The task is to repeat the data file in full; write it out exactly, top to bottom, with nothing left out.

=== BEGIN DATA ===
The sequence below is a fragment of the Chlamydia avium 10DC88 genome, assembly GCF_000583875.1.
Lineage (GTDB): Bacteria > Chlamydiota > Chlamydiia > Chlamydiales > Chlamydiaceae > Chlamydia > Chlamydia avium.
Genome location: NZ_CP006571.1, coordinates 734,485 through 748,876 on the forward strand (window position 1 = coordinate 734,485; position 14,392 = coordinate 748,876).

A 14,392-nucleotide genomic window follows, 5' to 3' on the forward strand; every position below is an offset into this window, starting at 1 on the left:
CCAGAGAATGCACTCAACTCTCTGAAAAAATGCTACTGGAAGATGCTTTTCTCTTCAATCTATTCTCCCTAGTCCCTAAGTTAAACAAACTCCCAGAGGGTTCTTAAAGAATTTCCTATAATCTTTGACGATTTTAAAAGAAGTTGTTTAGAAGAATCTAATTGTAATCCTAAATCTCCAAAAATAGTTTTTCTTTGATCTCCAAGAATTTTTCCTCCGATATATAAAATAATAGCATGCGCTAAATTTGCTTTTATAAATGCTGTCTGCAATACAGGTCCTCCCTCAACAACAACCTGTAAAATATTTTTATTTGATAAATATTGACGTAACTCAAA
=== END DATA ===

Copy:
The sequence below is a fragment of the Chlamydia avium 10DC88 genome, assembly GCF_000583875.1.
Lineage (GTDB): Bacteria > Chlamydiota > Chlamydiia > Chlamydiales > Chlamydiaceae > Chlamydia > Chlamydia avium.
Genome location: NZ_CP006571.1, coordinates 734,485 through 748,876 on the forward strand (window position 1 = coordinate 734,485; position 14,392 = coordinate 748,876).

A 14,392-nucleotide genomic window follows, 5' to 3' on the forward strand; every position below is an offset into this window, starting at 1 on the left:
CCAGAGAATGCACTCAACTCTCTGAAAAAATGCTACTGGAAGATGCTTTTCTCTTCAATCTATTCTCCCTAGTCCCTAAGTTAAACAAACTCCCAGAGGGTTCTTAAAGAATTTCCTATAATCTTTGACGATTTTAAAAGAAGTTGTTTAGAAGAATCTAATTGTAATCCTAAATCTCCAAAAATAGTTTTTCTTTGATCTCCAAGAATTTTTCCTCCGATATATAAAATAATAGCATGCGCTAAATTTGCTTTTATAAATGCTGTCTGCAATACAGGTCCTCCCTCAACAACAACCTGTAAAATATTTTTATTTGATAAATATTGACGTAACTCAAA